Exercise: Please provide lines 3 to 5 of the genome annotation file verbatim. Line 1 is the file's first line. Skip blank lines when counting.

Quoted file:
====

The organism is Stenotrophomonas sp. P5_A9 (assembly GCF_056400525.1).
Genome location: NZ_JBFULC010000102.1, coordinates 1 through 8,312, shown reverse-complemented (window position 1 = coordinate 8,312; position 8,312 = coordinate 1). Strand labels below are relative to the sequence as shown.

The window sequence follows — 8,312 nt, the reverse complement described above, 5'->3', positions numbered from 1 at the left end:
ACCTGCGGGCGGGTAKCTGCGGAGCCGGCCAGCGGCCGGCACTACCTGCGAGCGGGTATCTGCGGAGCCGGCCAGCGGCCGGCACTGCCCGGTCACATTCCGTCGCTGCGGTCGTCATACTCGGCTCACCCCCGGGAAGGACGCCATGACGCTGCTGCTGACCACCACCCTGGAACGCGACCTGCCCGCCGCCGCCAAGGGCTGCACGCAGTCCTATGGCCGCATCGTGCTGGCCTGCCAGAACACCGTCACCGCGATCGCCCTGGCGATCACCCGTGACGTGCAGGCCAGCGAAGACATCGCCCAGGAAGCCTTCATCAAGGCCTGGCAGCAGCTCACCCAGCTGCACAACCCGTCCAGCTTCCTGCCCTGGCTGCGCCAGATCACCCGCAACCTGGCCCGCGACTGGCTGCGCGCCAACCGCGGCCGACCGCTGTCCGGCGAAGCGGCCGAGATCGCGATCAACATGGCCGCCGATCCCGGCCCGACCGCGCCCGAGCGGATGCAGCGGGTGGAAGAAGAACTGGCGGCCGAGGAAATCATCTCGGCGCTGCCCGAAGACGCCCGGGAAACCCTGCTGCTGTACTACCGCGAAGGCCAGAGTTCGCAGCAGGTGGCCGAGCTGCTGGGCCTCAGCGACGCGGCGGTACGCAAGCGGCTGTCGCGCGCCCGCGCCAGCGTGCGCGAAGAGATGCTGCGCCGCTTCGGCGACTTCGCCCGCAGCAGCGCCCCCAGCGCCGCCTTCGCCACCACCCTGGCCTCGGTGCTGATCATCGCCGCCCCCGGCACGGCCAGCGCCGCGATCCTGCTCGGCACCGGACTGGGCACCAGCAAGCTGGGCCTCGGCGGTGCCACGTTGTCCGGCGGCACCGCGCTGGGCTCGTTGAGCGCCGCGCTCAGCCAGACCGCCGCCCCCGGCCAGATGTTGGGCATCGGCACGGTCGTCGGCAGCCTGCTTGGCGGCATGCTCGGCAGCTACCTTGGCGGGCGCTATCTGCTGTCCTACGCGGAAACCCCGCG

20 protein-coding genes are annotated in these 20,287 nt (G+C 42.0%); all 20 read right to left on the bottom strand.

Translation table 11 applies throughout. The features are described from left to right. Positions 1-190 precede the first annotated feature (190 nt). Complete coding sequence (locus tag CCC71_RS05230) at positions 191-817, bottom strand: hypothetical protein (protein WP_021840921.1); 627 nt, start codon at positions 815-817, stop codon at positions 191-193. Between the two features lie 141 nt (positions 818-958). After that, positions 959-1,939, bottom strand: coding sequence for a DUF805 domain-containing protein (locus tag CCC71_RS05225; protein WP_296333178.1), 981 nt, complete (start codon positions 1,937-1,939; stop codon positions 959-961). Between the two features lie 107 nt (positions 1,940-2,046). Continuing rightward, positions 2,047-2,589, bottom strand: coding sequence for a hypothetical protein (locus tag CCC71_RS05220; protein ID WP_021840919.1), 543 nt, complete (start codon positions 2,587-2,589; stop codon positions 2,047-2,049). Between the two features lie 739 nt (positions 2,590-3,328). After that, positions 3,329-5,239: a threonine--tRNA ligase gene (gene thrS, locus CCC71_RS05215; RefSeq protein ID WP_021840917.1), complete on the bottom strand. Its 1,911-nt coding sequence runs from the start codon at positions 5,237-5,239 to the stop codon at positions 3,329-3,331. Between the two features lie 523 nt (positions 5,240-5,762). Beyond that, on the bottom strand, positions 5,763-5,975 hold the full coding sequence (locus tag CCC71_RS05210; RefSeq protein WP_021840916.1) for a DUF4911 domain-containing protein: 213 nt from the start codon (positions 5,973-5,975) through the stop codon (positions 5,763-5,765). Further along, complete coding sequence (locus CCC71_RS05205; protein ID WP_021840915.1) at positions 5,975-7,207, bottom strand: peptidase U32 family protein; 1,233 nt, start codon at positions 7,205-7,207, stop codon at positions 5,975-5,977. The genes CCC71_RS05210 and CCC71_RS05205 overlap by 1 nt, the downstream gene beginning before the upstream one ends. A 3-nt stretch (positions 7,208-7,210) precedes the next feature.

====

The window sequence follows — 8,312 nt, the reverse complement described above, 5'->3', positions numbered from 1 at the left end:
ACCTGCGGGCGGGTAKCTGCGGAGCCGGCCAGCGGCCGGCACTACCTGCGAGCGGGTATCTGCGGAGCCGGCCAGCGGCCGGCACTGCCCGGTCACATTCCGTCGCTGCGGTCGTCATACTCGGCTCACCCCCGGGAAGGACGCCATGACGCTGCTGCTGACCACCACCCTGGAACGCGACCTGCCCGCCGCCGCCAAGGGCTGCACGCAGTCCTATGGCCGCATCGTGCTGGCCTGCCAGAACACCGTCACCGCGATCGCCCTGGCGATCACCCGTGACGTGCAGGCCAGCGAAGACATCGCCCAGGAAGCCTTCATCAAGGCCTGGCAGCAGCTCACCCAGCTGCACAACCCGTCCAGCTTCCTGCCCTGGCTGCGCCAGATCACCCGCAACCTGGCCCGCGACTGGCTGCGCGCCAACCGCGGCCGACCGCTGTCCGGCGAAGCGGCCGAGATCGCGATCAACATGGCCGCCGATCCCGGCCCGACCGCGCCCGAGCGGATGCAGCGGGTGGAAGAAGAACTGGCGGCCGAGGAAATCATCTCGGCGCTGCCCGAAGACGCCCGGGAAACCCTGCTGCTGTACTACCGCGAAGGCCAGAGTTCGCAGCAGGTGGCCGAGCTGCTGGGCCTCAGCGACGCGGCGGTACGCAAGCGGCTGTCGCGCGCCCGCGCCAGCGTGCGCGAAGAGATGCTGCGCCGCTTCGGCGACTTCGCCCGCAGCAGCGCCCCCAGCGCCGCCTTCGCCACCACCCTGGCCTCGGTGCTGATCATCGCCGCCCCCGGCACGGCCAGCGCCGCGATCCTGCTCGGCACCGGACTGGGCACCAGCAAGCTGGGCCTCGGCGGTGCCACGTTGTCCGGCGGCACCGCGCTGGGCTCGTTGAGCGCCGCGCTCAGCCAGACCGCCGCCCCCGGCCAGATGTTGGGCATCGGCACGGTCGTCGGCAGCCTGCTTGGCGGCATGCTCGGCAGCTACCTTGGCGGGCGCTATCTGCTGTCCTACGCGGAAACCCCGCG

20 protein-coding genes are annotated in these 20,287 nt (G+C 42.0%); all 20 read right to left on the bottom strand.